The honours system has become devalued
ANDY Murray's is just the latest bandwagon that the Prime Minister has jumped on – all in the vain hope of making himself popular.
Your correspondent John Boylan (Write Back, July 11) is quite right in saying that the honours system has become devalued.
In fact, that happened many years ago, as my grandfather realised when he declined an honour just for doing his job as a civil servant – no doubt much to my grandmother's annoyance.
Indeed, why should people expect honours for doing their usually very well-paid jobs?
Civil servants, politicians, bankers and business people are already well rewarded without the state heaping dubious honours on them.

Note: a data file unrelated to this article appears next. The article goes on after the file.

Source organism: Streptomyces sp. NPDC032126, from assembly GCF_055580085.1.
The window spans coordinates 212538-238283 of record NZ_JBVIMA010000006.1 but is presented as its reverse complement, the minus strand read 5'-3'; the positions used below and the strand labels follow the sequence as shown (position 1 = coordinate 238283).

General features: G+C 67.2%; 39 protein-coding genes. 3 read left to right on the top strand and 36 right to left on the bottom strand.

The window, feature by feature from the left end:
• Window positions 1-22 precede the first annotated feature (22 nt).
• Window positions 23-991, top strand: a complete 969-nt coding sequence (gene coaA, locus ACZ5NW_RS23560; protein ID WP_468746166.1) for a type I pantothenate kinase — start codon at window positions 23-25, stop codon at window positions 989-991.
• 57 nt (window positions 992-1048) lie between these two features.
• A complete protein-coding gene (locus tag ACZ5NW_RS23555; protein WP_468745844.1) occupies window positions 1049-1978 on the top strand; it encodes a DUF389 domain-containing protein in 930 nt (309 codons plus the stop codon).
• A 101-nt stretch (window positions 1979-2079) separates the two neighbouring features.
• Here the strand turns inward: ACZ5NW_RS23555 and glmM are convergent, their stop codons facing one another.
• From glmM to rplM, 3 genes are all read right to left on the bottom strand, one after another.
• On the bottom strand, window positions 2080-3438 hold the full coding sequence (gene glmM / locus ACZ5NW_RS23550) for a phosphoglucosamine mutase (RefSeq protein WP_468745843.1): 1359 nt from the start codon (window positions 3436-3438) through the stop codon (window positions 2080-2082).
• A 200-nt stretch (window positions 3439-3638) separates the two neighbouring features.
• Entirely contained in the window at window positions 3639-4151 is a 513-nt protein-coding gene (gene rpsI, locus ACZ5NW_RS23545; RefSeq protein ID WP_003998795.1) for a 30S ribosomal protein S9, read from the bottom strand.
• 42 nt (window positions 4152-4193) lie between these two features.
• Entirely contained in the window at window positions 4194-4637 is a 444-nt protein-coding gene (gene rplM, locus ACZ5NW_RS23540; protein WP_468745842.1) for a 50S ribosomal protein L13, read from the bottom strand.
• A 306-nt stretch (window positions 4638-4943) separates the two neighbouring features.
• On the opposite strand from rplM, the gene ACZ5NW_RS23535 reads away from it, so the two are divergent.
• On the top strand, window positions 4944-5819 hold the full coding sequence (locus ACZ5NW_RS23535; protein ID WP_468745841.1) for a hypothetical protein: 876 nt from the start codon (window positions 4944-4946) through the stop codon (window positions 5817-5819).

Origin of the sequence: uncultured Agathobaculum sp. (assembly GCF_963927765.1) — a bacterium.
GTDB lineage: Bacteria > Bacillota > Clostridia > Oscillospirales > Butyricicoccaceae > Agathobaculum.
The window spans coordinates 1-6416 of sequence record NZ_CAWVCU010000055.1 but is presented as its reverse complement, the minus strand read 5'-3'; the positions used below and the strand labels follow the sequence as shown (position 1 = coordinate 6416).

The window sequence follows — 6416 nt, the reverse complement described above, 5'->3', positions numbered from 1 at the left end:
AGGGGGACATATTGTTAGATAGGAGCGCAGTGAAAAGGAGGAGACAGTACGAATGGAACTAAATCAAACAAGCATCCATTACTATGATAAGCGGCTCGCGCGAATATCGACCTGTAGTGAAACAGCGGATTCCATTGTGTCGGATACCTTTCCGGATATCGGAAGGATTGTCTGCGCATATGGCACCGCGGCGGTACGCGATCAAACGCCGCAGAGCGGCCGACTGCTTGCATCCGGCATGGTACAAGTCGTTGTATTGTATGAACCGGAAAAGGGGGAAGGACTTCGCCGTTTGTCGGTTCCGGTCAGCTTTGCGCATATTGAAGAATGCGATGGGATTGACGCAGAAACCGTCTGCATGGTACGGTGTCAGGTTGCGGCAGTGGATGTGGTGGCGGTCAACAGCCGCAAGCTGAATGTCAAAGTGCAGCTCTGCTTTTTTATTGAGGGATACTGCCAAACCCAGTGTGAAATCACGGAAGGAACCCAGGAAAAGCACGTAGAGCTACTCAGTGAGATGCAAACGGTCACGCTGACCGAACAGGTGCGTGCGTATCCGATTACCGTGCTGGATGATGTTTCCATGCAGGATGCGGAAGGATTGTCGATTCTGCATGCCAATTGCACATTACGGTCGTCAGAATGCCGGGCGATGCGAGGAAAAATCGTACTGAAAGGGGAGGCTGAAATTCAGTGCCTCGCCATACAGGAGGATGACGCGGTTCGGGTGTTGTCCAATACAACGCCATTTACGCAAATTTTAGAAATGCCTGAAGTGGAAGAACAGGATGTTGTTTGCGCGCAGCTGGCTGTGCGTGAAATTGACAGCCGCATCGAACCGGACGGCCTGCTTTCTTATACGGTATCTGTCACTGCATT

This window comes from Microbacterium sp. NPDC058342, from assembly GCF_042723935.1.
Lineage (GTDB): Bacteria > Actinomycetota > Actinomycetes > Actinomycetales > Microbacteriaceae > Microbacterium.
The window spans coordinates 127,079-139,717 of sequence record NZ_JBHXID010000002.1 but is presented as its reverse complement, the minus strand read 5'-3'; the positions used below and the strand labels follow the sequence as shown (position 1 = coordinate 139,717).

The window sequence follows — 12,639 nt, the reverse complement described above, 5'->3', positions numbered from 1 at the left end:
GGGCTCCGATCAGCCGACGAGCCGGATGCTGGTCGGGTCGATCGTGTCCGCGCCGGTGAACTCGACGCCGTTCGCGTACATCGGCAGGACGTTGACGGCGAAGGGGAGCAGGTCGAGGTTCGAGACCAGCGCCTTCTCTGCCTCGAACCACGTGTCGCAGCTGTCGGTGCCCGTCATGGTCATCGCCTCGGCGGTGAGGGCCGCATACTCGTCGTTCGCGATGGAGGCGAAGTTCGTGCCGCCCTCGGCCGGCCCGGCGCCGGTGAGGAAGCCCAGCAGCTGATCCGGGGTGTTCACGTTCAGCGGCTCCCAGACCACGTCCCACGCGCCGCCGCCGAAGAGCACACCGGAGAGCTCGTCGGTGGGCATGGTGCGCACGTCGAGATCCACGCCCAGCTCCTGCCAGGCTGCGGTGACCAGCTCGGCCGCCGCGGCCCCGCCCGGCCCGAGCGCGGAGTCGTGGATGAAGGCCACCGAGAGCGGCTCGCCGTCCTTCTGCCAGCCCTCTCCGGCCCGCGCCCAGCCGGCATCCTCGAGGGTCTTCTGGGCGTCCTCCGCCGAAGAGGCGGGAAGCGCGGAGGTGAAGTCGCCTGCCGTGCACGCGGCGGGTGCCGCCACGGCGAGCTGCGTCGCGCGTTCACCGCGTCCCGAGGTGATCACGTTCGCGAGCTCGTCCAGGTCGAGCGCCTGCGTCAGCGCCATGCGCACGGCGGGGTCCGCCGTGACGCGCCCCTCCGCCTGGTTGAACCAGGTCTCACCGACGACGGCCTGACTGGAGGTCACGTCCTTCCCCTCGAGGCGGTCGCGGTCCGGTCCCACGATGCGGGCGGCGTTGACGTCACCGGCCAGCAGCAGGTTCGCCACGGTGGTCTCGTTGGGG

The system is occasionally exposed for what it is when one of the recipients blots their copybook and has his, or her, honour removed.
Actors, comedians and singers are well enough known and rewarded without having 'Sir', or 'Dame', shoved in front of their names.
Sportsmen are normally young and otherwise immature when saddled with a title.
Which means more to them: an Olympic medal, a world title or this appendage, which the state feels duty-bound to add?
The only people worth honouring are those who are these days referred to as 'unsung heroes', who do what they do for the benefit of others and without hope or expectation of reward.